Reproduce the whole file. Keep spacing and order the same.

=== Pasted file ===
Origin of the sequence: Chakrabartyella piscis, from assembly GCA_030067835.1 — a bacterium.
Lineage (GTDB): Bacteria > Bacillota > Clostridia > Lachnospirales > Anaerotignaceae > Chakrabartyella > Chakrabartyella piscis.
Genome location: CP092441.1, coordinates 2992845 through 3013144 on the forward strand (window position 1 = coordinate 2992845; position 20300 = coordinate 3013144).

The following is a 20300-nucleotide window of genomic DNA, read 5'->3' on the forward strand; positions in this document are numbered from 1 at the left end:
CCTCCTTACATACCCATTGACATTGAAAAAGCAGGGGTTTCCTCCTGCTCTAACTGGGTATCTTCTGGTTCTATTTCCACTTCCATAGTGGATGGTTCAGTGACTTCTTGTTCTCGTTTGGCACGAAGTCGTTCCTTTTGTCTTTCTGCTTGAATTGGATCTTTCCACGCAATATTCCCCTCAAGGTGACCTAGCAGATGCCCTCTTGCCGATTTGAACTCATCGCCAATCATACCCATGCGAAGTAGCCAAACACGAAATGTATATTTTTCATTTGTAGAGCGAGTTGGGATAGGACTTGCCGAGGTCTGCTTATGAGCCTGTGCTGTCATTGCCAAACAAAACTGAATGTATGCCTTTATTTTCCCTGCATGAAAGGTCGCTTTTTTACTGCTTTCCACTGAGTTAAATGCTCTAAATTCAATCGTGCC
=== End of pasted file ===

Origin of the sequence: Chakrabartyella piscis, from assembly GCA_030067835.1 — a bacterium.
Lineage (GTDB): Bacteria > Bacillota > Clostridia > Lachnospirales > Anaerotignaceae > Chakrabartyella > Chakrabartyella piscis.
Genome location: CP092441.1, coordinates 2992845 through 3013144 on the forward strand (window position 1 = coordinate 2992845; position 20300 = coordinate 3013144).

The following is a 20300-nucleotide window of genomic DNA, read 5'->3' on the forward strand; positions in this document are numbered from 1 at the left end:
CCTCCTTACATACCCATTGACATTGAAAAAGCAGGGGTTTCCTCCTGCTCTAACTGGGTATCTTCTGGTTCTATTTCCACTTCCATAGTGGATGGTTCAGTGACTTCTTGTTCTCGTTTGGCACGAAGTCGTTCCTTTTGTCTTTCTGCTTGAATTGGATCTTTCCACGCAATATTCCCCTCAAGGTGACCTAGCAGATGCCCTCTTGCCGATTTGAACTCATCGCCAATCATACCCATGCGAAGTAGCCAAACACGAAATGTATATTTTTCATTTGTAGAGCGAGTTGGGATAGGACTTGCCGAGGTCTGCTTATGAGCCTGTGCTGTCATTGCCAAACAAAACTGAATGTATGCCTTTATTTTCCCTGCATGAAAGGTCGCTTTTTTACTGCTTTCCACTGAGTTAAATGCTCTAAATTCAATCGTGCC